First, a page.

Lineage tracing demonstrates the venous origin of the mammalian lymphatic vasculature

R. Sathish Srinivasan, Miriam E. Dillard, Oleg V. Lagutin, Fu Jung Lin, Sophia Tsai, Ming Jer Tsai, Igor M. Samokhvalov, Guillermo Oliver*

*Corresponding author for this work

Research output: Contribution to journalArticle

331 Scopus citations


The origin of the mammalian lymphatic vasculature has been debated for more than 100 years. Whether lymphatic endothelial cells have a single or dual, venous or mesenchymal origin remains controversial. To resolve this debate, we performed Cre/loxP-based lineage-tracing studies using mouse strains expressing Cre recombinase under the control of the Tie2, Runx1, or Prox1 promoter elements. These studies, together with the analysis of Runx1-mutant embryos lacking definitive hematopoiesis, conclusively determined that from venous-derived lymph sacs, lymphatic endothelial cells sprouted, proliferated, and migrated to give rise to the entire lymphatic vasculature, and that hematopoietic cells did not contribute to the developing lymph sacs. We conclude that the mammalian lymphatic system has a solely venous origin.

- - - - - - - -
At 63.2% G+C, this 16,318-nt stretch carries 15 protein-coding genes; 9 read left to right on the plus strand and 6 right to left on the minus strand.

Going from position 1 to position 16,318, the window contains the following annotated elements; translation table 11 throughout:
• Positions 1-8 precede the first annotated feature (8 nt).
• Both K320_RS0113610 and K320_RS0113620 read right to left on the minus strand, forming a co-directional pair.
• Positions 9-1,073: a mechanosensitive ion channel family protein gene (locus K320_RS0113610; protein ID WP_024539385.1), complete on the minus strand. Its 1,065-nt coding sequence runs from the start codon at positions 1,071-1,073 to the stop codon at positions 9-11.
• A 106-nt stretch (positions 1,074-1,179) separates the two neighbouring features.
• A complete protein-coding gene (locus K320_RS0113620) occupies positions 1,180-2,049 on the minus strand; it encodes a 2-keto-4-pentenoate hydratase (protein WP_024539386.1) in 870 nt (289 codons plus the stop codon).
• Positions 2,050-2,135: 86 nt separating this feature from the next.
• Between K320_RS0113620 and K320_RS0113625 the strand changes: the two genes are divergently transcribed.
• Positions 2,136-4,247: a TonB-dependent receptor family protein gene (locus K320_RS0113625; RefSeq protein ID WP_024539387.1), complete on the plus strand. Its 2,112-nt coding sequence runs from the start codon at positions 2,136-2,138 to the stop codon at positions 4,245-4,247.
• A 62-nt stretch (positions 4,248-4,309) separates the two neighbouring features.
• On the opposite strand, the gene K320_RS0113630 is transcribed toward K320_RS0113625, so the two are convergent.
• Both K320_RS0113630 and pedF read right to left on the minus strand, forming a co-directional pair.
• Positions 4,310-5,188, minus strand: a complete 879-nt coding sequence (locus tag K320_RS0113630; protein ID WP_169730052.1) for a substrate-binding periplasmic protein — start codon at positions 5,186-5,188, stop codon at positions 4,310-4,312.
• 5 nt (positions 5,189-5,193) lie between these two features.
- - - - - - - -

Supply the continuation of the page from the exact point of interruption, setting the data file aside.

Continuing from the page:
Original languageEnglish (US)
Pages (from-to)2422-2432
Number of pages11
JournalGenes and Development
Issue number19
StatePublished - Oct 1 2007


  • Lineage tracing
  • Lymphangiogenesis
  • Lymphatic endothelial cells
  • Mouse
  • Prox1
  • Runx1

ASJC Scopus subject areas

  • Genetics
  • Developmental Biology

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